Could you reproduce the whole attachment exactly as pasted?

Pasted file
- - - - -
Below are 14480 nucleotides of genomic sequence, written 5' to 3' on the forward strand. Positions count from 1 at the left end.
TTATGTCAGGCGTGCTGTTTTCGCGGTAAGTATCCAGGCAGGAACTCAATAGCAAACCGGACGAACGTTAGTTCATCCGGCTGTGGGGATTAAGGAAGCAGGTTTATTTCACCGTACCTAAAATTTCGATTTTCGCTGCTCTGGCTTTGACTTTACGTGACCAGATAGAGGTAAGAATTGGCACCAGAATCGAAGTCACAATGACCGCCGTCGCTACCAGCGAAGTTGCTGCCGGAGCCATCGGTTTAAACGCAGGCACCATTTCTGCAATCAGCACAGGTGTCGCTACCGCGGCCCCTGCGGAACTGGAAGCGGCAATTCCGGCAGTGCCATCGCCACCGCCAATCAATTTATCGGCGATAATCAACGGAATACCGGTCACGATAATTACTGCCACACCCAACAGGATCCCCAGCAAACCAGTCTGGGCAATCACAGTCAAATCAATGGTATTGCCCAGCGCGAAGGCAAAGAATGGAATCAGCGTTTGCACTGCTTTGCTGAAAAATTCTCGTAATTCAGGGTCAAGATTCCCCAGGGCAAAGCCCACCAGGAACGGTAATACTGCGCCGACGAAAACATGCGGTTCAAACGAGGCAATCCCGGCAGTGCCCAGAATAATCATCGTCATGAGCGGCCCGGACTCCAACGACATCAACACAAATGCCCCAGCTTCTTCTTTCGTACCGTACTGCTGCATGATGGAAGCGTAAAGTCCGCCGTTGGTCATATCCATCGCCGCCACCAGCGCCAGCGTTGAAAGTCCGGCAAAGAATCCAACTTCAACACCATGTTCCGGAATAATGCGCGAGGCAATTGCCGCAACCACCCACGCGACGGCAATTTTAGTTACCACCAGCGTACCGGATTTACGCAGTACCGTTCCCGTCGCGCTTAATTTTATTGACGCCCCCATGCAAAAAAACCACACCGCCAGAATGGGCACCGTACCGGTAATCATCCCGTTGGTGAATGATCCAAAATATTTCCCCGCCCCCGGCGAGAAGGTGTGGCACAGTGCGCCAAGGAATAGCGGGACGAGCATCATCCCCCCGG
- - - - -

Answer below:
Below are 14480 nucleotides of genomic sequence, written 5' to 3' on the forward strand. Positions count from 1 at the left end.
TTATGTCAGGCGTGCTGTTTTCGCGGTAAGTATCCAGGCAGGAACTCAATAGCAAACCGGACGAACGTTAGTTCATCCGGCTGTGGGGATTAAGGAAGCAGGTTTATTTCACCGTACCTAAAATTTCGATTTTCGCTGCTCTGGCTTTGACTTTACGTGACCAGATAGAGGTAAGAATTGGCACCAGAATCGAAGTCACAATGACCGCCGTCGCTACCAGCGAAGTTGCTGCCGGAGCCATCGGTTTAAACGCAGGCACCATTTCTGCAATCAGCACAGGTGTCGCTACCGCGGCCCCTGCGGAACTGGAAGCGGCAATTCCGGCAGTGCCATCGCCACCGCCAATCAATTTATCGGCGATAATCAACGGAATACCGGTCACGATAATTACTGCCACACCCAACAGGATCCCCAGCAAACCAGTCTGGGCAATCACAGTCAAATCAATGGTATTGCCCAGCGCGAAGGCAAAGAATGGAATCAGCGTTTGCACTGCTTTGCTGAAAAATTCTCGTAATTCAGGGTCAAGATTCCCCAGGGCAAAGCCCACCAGGAACGGTAATACTGCGCCGACGAAAACATGCGGTTCAAACGAGGCAATCCCGGCAGTGCCCAGAATAATCATCGTCATGAGCGGCCCGGACTCCAACGACATCAACACAAATGCCCCAGCTTCTTCTTTCGTACCGTACTGCTGCATGATGGAAGCGTAAAGTCCGCCGTTGGTCATATCCATCGCCGCCACCAGCGCCAGCGTTGAAAGTCCGGCAAAGAATCCAACTTCAACACCATGTTCCGGAATAATGCGCGAGGCAATTGCCGCAACCACCCACGCGACGGCAATTTTAGTTACCACCAGCGTACCGGATTTACGCAGTACCGTTCCCGTCGCGCTTAATTTTATTGACGCCCCCATGCAAAAAAACCACACCGCCAGAATGGGCACCGTACCGGTAATCATCCCGTTGGTGAATGATCCAAAATATTTCCCCGCCCCCGGCGAGAAGGTGTGGCACAGTGCGCCAAGGAATAGCGGGACGAGCATCATCCCCCCGG